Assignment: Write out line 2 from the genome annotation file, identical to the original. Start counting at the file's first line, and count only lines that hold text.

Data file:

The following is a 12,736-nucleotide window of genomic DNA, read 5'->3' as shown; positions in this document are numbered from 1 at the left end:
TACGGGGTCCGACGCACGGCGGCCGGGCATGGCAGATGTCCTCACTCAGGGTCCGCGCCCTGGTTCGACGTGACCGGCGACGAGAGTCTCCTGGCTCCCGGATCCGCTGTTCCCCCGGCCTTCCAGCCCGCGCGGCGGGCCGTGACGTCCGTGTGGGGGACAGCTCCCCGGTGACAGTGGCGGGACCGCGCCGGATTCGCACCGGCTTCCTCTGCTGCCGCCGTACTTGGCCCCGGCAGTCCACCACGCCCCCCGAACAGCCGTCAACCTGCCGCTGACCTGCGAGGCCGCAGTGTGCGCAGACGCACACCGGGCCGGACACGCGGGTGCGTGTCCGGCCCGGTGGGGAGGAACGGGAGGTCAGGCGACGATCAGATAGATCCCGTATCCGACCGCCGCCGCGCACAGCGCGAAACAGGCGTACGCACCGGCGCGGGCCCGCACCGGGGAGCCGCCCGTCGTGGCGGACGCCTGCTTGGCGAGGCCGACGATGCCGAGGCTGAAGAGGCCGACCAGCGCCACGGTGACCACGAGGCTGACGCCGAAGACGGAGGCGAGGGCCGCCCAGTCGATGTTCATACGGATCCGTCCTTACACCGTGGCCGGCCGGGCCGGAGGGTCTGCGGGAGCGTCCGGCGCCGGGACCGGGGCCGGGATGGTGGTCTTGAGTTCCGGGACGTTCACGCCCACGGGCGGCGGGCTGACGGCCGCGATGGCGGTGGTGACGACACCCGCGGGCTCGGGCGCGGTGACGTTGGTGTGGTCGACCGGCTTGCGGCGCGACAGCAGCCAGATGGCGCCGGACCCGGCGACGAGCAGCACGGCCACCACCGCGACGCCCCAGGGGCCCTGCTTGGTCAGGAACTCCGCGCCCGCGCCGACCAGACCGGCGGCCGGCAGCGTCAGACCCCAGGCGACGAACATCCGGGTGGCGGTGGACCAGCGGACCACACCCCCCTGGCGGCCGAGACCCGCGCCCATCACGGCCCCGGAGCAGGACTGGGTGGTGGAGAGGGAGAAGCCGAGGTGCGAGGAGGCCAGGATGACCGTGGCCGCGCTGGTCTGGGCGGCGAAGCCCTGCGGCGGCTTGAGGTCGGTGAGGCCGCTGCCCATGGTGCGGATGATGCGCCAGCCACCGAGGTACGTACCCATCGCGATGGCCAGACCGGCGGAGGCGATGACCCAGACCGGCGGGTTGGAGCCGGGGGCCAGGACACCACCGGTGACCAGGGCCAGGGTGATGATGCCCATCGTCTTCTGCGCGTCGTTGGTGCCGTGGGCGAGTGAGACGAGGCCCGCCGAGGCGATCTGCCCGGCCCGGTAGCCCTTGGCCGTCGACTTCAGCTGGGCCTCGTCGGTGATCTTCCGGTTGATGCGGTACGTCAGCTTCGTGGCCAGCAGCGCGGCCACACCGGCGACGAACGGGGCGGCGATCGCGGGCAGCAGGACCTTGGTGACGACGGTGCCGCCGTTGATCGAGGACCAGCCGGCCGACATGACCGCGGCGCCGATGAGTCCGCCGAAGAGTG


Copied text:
TACGGGGTCCGACGCACGGCGGCCGGGCATGGCAGATGTCCTCACTCAGGGTCCGCGCCCTGGTTCGACGTGACCGGCGACGAGAGTCTCCTGGCTCCCGGATCCGCTGTTCCCCCGGCCTTCCAGCCCGCGCGGCGGGCCGTGACGTCCGTGTGGGGGACAGCTCCCCGGTGACAGTGGCGGGACCGCGCCGGATTCGCACCGGCTTCCTCTGCTGCCGCCGTACTTGGCCCCGGCAGTCCACCACGCCCCCCGAACAGCCGTCAACCTGCCGCTGACCTGCGAGGCCGCAGTGTGCGCAGACGCACACCGGGCCGGACACGCGGGTGCGTGTCCGGCCCGGTGGGGAGGAACGGGAGGTCAGGCGACGATCAGATAGATCCCGTATCCGACCGCCGCCGCGCACAGCGCGAAACAGGCGTACGCACCGGCGCGGGCCCGCACCGGGGAGCCGCCCGTCGTGGCGGACGCCTGCTTGGCGAGGCCGACGATGCCGAGGCTGAAGAGGCCGACCAGCGCCACGGTGACCACGAGGCTGACGCCGAAGACGGAGGCGAGGGCCGCCCAGTCGATGTTCATACGGATCCGTCCTTACACCGTGGCCGGCCGGGCCGGAGGGTCTGCGGGAGCGTCCGGCGCCGGGACCGGGGCCGGGATGGTGGTCTTGAGTTCCGGGACGTTCACGCCCACGGGCGGCGGGCTGACGGCCGCGATGGCGGTGGTGACGACACCCGCGGGCTCGGGCGCGGTGACGTTGGTGTGGTCGACCGGCTTGCGGCGCGACAGCAGCCAGATGGCGCCGGACCCGGCGACGAGCAGCACGGCCACCACCGCGACGCCCCAGGGGCCCTGCTTGGTCAGGAACTCCGCGCCCGCGCCGACCAGACCGGCGGCCGGCAGCGTCAGACCCCAGGCGACGAACATCCGGGTGGCGGTGGACCAGCGGACCACACCCCCCTGGCGGCCGAGACCCGCGCCCATCACGGCCCCGGAGCAGGACTGGGTGGTGGAGAGGGAGAAGCCGAGGTGCGAGGAGGCCAGGATGACCGTGGCCGCGCTGGTCTGGGCGGCGAAGCCCTGCGGCGGCTTGAGGTCGGTGAGGCCGCTGCCCATGGTGCGGATGATGCGCCAGCCACCGAGGTACGTACCCATCGCGATGGCCAGACCGGCGGAGGCGATGACCCAGACCGGCGGGTTGGAGCCGGGGGCCAGGACACCACCGGTGACCAGGGCCAGGGTGATGATGCCCATCGTCTTCTGCGCGTCGTTGGTGCCGTGGGCGAGTGAGACGAGGCCCGCCGAGGCGATCTGCCCGGCCCGGTAGCCCTTGGCCGTCGACTTCAGCTGGGCCTCGTCGGTGATCTTCCGGTTGATGCGGTACGTCAGCTTCGTGGCCAGCAGCGCGGCCACACCGGCGACGAACGGGGCGGCGATCGCGGGCAGCAGGACCTTGGTGACGACGGTGCCGCCGTTGATCGAGGACCAGCCGGCCGACATGACCGCGGCGCCGATGAGTCCGCCGAAGAGTG